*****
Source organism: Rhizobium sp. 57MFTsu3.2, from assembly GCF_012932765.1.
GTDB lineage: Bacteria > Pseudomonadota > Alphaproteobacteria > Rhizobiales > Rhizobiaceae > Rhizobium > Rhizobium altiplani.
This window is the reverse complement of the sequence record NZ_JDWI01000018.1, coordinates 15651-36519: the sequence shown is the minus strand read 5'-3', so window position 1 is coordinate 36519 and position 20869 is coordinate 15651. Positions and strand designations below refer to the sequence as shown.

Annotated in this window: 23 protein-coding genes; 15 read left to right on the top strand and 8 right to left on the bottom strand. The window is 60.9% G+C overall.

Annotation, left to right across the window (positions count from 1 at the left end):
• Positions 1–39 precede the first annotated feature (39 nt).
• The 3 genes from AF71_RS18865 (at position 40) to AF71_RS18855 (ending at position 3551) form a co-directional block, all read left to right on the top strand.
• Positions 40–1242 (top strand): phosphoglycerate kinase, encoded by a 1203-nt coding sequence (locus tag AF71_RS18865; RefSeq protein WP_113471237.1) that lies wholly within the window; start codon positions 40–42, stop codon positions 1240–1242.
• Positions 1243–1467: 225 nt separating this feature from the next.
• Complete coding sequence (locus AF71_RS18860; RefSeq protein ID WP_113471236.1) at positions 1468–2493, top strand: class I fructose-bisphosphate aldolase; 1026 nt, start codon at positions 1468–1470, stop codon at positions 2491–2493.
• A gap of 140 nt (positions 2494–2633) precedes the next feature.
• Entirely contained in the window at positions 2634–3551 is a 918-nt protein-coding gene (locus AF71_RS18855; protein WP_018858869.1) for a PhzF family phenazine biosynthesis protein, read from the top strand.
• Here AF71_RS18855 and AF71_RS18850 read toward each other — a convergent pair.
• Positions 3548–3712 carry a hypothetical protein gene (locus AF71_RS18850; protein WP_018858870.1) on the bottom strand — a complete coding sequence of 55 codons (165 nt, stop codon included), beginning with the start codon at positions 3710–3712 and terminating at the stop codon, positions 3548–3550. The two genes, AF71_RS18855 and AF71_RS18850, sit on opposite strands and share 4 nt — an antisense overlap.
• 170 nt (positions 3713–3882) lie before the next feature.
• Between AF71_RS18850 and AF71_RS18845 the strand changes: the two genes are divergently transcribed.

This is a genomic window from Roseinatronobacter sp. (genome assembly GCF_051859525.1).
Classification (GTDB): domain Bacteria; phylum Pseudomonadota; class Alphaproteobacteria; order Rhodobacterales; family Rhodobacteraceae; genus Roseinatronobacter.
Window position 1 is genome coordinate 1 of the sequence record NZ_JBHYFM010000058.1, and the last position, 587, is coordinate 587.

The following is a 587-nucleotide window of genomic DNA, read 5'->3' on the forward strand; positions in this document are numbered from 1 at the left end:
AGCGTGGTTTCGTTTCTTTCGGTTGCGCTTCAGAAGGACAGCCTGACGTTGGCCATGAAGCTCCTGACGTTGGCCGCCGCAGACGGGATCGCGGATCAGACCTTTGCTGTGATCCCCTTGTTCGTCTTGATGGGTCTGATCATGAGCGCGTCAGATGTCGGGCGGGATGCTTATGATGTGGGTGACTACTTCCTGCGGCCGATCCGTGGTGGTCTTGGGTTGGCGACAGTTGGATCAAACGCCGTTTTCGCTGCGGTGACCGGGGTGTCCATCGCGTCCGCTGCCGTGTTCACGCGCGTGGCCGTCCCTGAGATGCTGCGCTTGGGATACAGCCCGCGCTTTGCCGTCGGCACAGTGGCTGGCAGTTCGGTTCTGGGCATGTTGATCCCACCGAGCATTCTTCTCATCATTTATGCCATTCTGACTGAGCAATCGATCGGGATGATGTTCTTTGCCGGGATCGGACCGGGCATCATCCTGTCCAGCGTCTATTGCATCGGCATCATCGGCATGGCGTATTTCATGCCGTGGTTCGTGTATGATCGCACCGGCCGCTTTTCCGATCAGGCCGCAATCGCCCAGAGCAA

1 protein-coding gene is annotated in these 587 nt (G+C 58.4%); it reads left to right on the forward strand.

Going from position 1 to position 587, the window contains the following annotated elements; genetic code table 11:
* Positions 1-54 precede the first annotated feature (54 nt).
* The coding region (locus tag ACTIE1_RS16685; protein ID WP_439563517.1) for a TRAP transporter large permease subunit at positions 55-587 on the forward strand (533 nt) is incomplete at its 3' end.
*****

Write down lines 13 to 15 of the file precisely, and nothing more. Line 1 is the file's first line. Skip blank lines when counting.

• Here AF71_RS18855 and AF71_RS18850 read toward each other — a convergent pair.
• Positions 3548–3712 carry a hypothetical protein gene (locus AF71_RS18850; protein WP_018858870.1) on the bottom strand — a complete coding sequence of 55 codons (165 nt, stop codon included), beginning with the start codon at positions 3710–3712 and terminating at the stop codon, positions 3548–3550. The two genes, AF71_RS18855 and AF71_RS18850, sit on opposite strands and share 4 nt — an antisense overlap.
• 170 nt (positions 3713–3882) lie before the next feature.